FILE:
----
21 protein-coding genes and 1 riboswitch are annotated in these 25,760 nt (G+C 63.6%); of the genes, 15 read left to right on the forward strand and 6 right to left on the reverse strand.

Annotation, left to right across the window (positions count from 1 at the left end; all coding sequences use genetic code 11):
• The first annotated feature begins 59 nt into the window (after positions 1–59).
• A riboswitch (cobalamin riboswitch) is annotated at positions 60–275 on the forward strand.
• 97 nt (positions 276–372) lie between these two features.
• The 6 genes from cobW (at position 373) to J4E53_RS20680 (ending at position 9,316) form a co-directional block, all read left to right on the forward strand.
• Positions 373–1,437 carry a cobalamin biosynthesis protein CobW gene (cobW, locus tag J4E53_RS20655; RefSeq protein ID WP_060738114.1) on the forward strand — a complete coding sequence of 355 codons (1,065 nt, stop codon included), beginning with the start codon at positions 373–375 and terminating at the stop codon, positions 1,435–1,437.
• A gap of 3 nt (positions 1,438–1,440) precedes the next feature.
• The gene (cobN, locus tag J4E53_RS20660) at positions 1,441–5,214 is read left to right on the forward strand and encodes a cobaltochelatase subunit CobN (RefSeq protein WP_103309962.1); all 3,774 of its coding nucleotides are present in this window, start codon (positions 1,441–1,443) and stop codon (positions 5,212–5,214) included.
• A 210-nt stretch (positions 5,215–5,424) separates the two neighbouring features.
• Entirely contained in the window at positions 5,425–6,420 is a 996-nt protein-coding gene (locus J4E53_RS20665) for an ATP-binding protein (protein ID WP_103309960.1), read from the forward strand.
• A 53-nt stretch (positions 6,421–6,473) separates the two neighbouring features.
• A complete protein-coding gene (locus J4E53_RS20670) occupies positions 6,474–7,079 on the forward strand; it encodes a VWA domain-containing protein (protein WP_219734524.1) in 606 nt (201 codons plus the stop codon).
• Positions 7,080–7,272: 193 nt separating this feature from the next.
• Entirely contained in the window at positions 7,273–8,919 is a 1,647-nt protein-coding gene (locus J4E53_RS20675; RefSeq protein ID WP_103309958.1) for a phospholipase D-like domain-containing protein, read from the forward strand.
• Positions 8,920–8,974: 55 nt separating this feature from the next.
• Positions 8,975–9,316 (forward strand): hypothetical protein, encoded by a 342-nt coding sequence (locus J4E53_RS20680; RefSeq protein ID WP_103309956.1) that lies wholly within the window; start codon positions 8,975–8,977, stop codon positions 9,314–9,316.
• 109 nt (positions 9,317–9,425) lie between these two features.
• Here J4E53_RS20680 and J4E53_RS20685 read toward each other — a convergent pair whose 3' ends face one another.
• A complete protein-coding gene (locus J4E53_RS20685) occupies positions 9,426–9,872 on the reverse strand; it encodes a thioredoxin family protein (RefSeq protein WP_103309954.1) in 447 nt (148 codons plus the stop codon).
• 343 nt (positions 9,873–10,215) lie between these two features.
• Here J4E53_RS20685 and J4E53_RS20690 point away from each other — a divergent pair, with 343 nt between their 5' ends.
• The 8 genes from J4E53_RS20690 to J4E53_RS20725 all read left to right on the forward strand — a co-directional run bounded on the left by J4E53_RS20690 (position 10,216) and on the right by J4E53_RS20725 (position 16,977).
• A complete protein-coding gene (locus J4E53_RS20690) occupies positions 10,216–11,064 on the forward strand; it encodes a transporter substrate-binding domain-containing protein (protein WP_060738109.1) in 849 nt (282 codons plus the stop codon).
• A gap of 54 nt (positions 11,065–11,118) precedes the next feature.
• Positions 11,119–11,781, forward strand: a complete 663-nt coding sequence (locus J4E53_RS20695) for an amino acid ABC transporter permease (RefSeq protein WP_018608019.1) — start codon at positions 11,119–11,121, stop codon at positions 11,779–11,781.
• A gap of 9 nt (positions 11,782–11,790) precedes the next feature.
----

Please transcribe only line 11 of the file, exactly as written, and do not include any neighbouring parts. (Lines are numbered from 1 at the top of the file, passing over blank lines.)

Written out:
• Entirely contained in the window at positions 5,425–6,420 is a 996-nt protein-coding gene (locus J4E53_RS20665) for an ATP-binding protein (protein ID WP_103309960.1), read from the forward strand.